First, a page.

With reports that federal investigators have raised the possibility of a subpoena for his testimony in the probe of Russian interference in the 2016 elections, President Donald Trump on Wednesday again proclaimed that his campaign's actions were not coordinated with Moscow, that he did nothing to impede an investigation which he says is a hoax, arguing that certain inquiries would be "outrageous," and again threatening to get involved in the specifics of the probe.
"They don't want to turn over Documents to Congress," the President tweeted, evidently referring to spats between Republicans in the House and the Department of Justice over evidence related to the Russia investigation, and the probe of Hillary Clinton's emails.
"What are they afraid of?" Mr. Trump added. "At some point I will have no choice but to use the powers granted to the Presidency and get involved!" he tweeted.
It was the second time in less than a week that Mr. Trump had suggested a more active role in how the Russia probe was being conducted, and the activities of the Justice Department.
Last week during an interview on "Fox and Friends," Mr. Trump also complained about the investigation, and made clear he might do something about it.
“And our Justice Department – which I try and stay away from – but at some point, I won’t,” Mr. Trump said, making a statement which was interpreted by some as a threat to intervene in the case.
Today's tweet followed a pair of earlier social media blasts from the President, in which Mr. Trump again denied any wrongdoing over Russian interference in the 2016 elections.
"There was no Collusion (it is a Hoax) and there is no Obstruction of Justice," the President tweeted from the White House.
Mr. Trump then echoed the arguments of past Presidents who have found themselves under legal and ethical scrutiny, saying that press and public attention should be focused on the work of his administration and major issues, not the Russia investigation.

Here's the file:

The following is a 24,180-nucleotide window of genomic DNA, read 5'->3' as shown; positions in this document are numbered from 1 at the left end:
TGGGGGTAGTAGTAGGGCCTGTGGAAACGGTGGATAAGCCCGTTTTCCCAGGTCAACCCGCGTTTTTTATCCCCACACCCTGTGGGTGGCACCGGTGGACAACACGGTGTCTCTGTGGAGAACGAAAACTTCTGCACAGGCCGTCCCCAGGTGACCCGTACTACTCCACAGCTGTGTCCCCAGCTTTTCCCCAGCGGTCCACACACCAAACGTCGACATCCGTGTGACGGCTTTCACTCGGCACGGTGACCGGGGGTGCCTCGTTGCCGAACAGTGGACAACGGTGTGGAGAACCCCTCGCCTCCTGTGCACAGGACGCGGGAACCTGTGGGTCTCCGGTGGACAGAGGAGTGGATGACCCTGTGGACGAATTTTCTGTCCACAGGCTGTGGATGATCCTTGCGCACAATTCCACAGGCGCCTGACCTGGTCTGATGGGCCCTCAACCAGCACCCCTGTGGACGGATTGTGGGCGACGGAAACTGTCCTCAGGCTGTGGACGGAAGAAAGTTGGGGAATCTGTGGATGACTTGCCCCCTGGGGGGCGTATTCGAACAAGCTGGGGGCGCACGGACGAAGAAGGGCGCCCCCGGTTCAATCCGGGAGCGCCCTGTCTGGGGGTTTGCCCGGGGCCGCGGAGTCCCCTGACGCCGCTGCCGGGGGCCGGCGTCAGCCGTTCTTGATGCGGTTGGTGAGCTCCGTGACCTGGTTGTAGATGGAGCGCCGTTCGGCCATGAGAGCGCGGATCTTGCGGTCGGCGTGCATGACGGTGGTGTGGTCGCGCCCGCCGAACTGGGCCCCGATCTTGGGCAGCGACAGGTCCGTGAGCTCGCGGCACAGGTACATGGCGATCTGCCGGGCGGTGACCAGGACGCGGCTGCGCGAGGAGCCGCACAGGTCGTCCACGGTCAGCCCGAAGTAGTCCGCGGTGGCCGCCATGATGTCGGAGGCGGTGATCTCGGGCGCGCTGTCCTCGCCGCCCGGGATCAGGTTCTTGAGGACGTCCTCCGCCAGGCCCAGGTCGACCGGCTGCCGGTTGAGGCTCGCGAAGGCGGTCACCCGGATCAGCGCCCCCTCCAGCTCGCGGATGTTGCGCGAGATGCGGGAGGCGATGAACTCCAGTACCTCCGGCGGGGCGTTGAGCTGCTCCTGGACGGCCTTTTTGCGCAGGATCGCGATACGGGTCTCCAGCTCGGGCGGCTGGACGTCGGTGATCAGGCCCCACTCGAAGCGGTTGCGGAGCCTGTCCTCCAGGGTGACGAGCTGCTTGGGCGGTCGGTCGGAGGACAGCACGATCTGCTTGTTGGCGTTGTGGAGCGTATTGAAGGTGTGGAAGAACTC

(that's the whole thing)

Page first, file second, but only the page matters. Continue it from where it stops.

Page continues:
Mr. Trump's remarks came a day after his former attorney, John Dowd, confirmed to news organizations that Special Counsel Robert Mueller had brought up the possibility of forcing the President to testify before a grand jury about the investigation.
The talk of a possible subpoena came as the two sides were discussing an interview with the President on the many subjects involved in the Russia investigation - some of his supporters have argued against that, while Mr. Trump has given signals both for and against.
If a subpoena were to be issued, legal experts weren't sure that could ultimately be enforced.
"In fact, no sitting President has ever been forced to provide testimony as a target of a criminal investigation," wrote Harry Litman, a former U.S. Attorney and deputy assistant attorney general.
Some legal experts pointed to the Watergate case of United States v. Nixon, where the U.S. Supreme Court ordered the President to turn over the Watergate tapes from the Oval Office - but that was about evidence, not about actual testimony.
"The dispute between the Special Prosecutor and the President presents a justiciable controversy,” Chief Justice Warren Burger wrote in a unanimous 8-0 decision.
During the Monica Lewinsky scandal, President Bill Clinton was served with a subpoena by Whitewater prosecutor Ken Starr, but ultimately appeared for testimony on a voluntary basis.
"I’d estimate the interview would take days to complete," said Clint Watts, a former FBI agent and counterterrorism expert.
"Dozens of questions would lead to dozens of follow ups," Watts said on Twitter.
Meanwhile, the gears of the Mueller investigation continued to grind - on Tuesday, a federal judge agreed to hold off on sentencing for former Trump National Security Adviser Michael Flynn, who .
Prosecutors have also delayed the next steps in sentencing for George Papadopoulos, a one-time foreign policy adviser to the Trump Campaign, who who also pleaded guilty to lying to investigators about his contacts with Russians.
A court hearing had originally been set for Papadopoulos on April 23; that was reset for May 23.
Support real journalism. Support local journalism. Subscribe to The Atlanta Journal-Constitution today. See offers.
Your subscription to the Atlanta Journal-Constitution funds in-depth reporting and investigations that keep you informed. Thank you for supporting real journalism.